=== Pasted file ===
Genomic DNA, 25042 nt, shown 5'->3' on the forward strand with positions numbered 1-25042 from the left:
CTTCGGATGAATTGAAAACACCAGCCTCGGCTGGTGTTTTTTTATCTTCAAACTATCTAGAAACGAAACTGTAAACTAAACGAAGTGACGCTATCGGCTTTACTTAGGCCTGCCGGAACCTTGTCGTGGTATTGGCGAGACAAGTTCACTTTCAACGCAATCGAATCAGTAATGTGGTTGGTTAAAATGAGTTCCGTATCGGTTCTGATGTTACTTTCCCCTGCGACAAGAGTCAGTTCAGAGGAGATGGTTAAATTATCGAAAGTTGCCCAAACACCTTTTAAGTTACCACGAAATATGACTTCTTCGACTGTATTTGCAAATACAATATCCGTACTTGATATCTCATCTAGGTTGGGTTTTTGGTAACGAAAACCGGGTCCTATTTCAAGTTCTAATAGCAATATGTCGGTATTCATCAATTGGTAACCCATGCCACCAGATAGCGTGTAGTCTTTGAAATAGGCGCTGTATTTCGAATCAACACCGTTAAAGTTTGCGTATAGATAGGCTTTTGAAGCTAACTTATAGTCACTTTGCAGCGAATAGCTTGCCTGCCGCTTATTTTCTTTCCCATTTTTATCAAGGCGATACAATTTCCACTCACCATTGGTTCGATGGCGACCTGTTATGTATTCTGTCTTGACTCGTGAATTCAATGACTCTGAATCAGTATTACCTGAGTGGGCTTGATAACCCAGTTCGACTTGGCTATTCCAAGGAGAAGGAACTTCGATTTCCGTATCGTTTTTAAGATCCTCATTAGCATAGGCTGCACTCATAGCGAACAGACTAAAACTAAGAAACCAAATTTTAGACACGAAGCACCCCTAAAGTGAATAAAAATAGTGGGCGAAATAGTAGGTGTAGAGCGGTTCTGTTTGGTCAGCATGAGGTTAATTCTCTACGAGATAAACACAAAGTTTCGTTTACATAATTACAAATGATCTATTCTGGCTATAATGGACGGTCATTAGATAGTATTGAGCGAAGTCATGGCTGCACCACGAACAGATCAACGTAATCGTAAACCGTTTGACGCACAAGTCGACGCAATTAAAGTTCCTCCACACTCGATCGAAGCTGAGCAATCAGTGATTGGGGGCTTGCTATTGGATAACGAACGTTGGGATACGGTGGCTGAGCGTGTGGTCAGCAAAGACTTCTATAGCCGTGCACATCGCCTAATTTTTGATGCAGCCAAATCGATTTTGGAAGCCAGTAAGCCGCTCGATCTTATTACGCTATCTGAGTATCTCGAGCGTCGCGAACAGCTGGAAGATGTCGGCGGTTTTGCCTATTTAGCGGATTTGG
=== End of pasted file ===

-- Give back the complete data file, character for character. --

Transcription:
Genomic DNA, 25042 nt, shown 5'->3' on the forward strand with positions numbered 1-25042 from the left:
CTTCGGATGAATTGAAAACACCAGCCTCGGCTGGTGTTTTTTTATCTTCAAACTATCTAGAAACGAAACTGTAAACTAAACGAAGTGACGCTATCGGCTTTACTTAGGCCTGCCGGAACCTTGTCGTGGTATTGGCGAGACAAGTTCACTTTCAACGCAATCGAATCAGTAATGTGGTTGGTTAAAATGAGTTCCGTATCGGTTCTGATGTTACTTTCCCCTGCGACAAGAGTCAGTTCAGAGGAGATGGTTAAATTATCGAAAGTTGCCCAAACACCTTTTAAGTTACCACGAAATATGACTTCTTCGACTGTATTTGCAAATACAATATCCGTACTTGATATCTCATCTAGGTTGGGTTTTTGGTAACGAAAACCGGGTCCTATTTCAAGTTCTAATAGCAATATGTCGGTATTCATCAATTGGTAACCCATGCCACCAGATAGCGTGTAGTCTTTGAAATAGGCGCTGTATTTCGAATCAACACCGTTAAAGTTTGCGTATAGATAGGCTTTTGAAGCTAACTTATAGTCACTTTGCAGCGAATAGCTTGCCTGCCGCTTATTTTCTTTCCCATTTTTATCAAGGCGATACAATTTCCACTCACCATTGGTTCGATGGCGACCTGTTATGTATTCTGTCTTGACTCGTGAATTCAATGACTCTGAATCAGTATTACCTGAGTGGGCTTGATAACCCAGTTCGACTTGGCTATTCCAAGGAGAAGGAACTTCGATTTCCGTATCGTTTTTAAGATCCTCATTAGCATAGGCTGCACTCATAGCGAACAGACTAAAACTAAGAAACCAAATTTTAGACACGAAGCACCCCTAAAGTGAATAAAAATAGTGGGCGAAATAGTAGGTGTAGAGCGGTTCTGTTTGGTCAGCATGAGGTTAATTCTCTACGAGATAAACACAAAGTTTCGTTTACATAATTACAAATGATCTATTCTGGCTATAATGGACGGTCATTAGATAGTATTGAGCGAAGTCATGGCTGCACCACGAACAGATCAACGTAATCGTAAACCGTTTGACGCACAAGTCGACGCAATTAAAGTTCCTCCACACTCGATCGAAGCTGAGCAATCAGTGATTGGGGGCTTGCTATTGGATAACGAACGTTGGGATACGGTGGCTGAGCGTGTGGTCAGCAAAGACTTCTATAGCCGTGCACATCGCCTAATTTTTGATGCAGCCAAATCGATTTTGGAAGCCAGTAAGCCGCTCGATCTTATTACGCTATCTGAGTATCTCGAGCGTCGCGAACAGCTGGAAGATGTCGGCGGTTTTGCCTATTTAGCGGATTTGG